OAKLAND — Nashville singer-songwriter Sturgill Simpson could lead a shoegaze band if he so chooses. The crooner’s last two albums, 2014’s Grammy-nominated Metamodern Sounds In Country Music and this year’s chart-topper, A Sailor’s Guide To Earth, have stretched the confines and boundaries of country music. The new album, in particular, has gone far and wide to remind people that both country and rock stem from the blues and jazz. Perhaps that’s part of the reason why it debuted at No. 1 on the Billboard Country Chart and No. 3 on the Billboard 200.
Sailor’s Guide deftly blends in rock and roll and Motown. Simpson recorded with Sharon Jones’ backing band, The Dap Kings, and used them as principal players rather than song accents.
Saturday night at the Fox Theater, on the first of two nights that ended his massive tour that began last spring, Simpson brought other elements as well. Considering how long he’d been on the road, it was no surprise that he was dialed in to the show. The only challenge was a troublesome guitar cable that wouldn’t behave.
The set consisted of two parts. The first hour was dedicated to older material, off Metamodern Sounds and 2013 debut High Top Mountain, as well as several well-placed covers. The second hour was spent on all nine tracks from Sailor’s Guide, front to back.
There were no breaks, and Simpson rarely acknowledged the sold-out crowd, other than thanking people for coming a couple of times and mentioning the aforementioned cable, which, if you can believe it, was actually missing when he first took the stage—his seven-member band already jamming—sang a few bars, noticed his couldn’t plug in the guitar, and left for four minutes until, presumably, he found someone with a cable.
Throughout the show, he spent as much time with his back to the crowd, conducting the band, as he did facing the crowd with eyes open. His lids were firmly shut in pure concentration for the majority of the rest of the time. Lack of audience interaction can be seen as a detriment, but Simpson and his band’s performance spoke for itself.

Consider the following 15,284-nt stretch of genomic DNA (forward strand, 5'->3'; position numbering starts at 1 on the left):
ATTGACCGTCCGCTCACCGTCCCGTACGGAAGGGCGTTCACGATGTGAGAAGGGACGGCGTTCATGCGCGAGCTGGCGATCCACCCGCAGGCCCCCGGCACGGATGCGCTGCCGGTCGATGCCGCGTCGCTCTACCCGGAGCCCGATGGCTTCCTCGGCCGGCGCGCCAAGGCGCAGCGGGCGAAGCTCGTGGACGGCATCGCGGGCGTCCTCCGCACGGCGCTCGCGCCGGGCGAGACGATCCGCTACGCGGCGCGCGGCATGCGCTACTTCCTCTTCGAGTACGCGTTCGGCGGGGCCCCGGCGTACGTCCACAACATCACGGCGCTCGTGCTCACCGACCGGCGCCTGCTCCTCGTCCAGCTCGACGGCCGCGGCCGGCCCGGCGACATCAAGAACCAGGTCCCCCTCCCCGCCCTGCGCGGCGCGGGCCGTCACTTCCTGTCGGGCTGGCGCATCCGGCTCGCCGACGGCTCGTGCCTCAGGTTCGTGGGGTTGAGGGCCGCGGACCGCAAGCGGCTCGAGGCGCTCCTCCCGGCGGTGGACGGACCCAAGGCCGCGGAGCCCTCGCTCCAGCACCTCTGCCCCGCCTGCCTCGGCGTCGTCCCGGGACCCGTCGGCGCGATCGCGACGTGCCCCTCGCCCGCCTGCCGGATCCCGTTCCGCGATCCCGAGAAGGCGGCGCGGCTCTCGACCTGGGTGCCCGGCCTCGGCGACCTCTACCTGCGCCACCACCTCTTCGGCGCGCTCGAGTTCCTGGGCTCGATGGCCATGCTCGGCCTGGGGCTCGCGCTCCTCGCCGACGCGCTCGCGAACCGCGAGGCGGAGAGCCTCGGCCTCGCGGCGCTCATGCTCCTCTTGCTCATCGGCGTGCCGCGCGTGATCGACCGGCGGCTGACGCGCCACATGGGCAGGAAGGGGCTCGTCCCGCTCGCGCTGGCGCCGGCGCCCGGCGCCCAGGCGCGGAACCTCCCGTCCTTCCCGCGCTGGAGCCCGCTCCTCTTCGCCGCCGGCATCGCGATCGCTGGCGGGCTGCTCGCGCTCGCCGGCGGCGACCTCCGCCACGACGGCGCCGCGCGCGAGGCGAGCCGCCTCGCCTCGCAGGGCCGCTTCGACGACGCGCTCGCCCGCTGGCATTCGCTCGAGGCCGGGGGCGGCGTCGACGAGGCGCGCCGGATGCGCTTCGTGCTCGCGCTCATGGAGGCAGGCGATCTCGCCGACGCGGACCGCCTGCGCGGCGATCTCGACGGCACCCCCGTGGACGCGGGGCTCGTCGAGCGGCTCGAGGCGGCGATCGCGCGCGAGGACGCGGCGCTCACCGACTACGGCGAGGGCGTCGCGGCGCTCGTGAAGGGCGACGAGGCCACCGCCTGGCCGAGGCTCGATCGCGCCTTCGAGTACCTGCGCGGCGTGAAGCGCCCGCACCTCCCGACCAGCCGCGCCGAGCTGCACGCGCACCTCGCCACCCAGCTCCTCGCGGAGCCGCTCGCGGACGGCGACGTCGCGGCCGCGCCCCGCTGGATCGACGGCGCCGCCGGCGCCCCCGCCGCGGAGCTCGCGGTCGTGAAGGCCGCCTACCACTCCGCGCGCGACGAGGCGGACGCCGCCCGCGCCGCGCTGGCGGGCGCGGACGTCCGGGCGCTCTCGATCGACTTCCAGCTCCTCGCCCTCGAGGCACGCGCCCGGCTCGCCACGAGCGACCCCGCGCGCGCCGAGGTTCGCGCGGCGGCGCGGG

For the first hour, Simpson picked songs on the spot, and called them out to his drummer, who initiated the running order. The communication was seamless, though.
The band included a three-member brass section, including a saxophonist, trombonist and trumpeter. Like The Dap Kings on the album, these three went above and beyond accenting Simpson’s songs. Sometimes, it was possible to forget that this was a country music show. There were no hats, and no boots. With his well-worn denim shirt, pants and comfortable-looking shoes, Simpson could have belonged to a ‘90s grunge band. The brass section brought an element of rhythm and blues, big band and sometimes even jazz.
Simpson’s older material was reinvented with the addition of the horns, and his covers were also well-placed and arranged. J.J. Cale’s “Call Me the Breeze” and William Bell’s “You Don’t Miss Your Water” were terrific reimaginings, as was Nirvana’s “In Bloom,” featured on Sailor’s Guide and played during the second hour. On the latter, he turned the classic rock song into a twangy ballad, honoring Kurt Cobain’s lyrics with a soulful delivery. But the best cover of the evening was a highly effective take on When In Rome’s 1988 hit “The Promise.” With the star turns by Simpson’s organist and saxophonist. The song crescendoed like rolling waves, one peak right after the other.
On Motown-esque “Keep It Between the Lines,” off Sailor’s Guide, everyone got a chance to solo during an interlude that suddenly turned into a ‘70s prog-rock jam while Simpson delivered some common sense rules to living the good life: “Keep your eyes on the prize/ Everything will be fine/ Long as you stay in school/ Stay off the hard stuff/ And keep between the lines.” The album was written as a letter to his son, born in 2014.
Following “In Bloom,” “Brace for Impact (Live A Little)” pivoted from a more traditional country tune into a red hot rocker, a nearly four-minute break-down and guitar riffs. By the album and set-closer, “Call To Arms,” the band had left country behind, and that was obvious after Simpson’s drummer switched from traditional (underhand) grip on the sticks to overhand matched grip. The song went on for nearly 10 minutes but never once staled. The show ended with Simpson alone on the stage, twiddling knobs on his pedal board for emotional effect. Several hundred fans remained in the theater for another 10 minutes, pleading for one more song that didn’t come.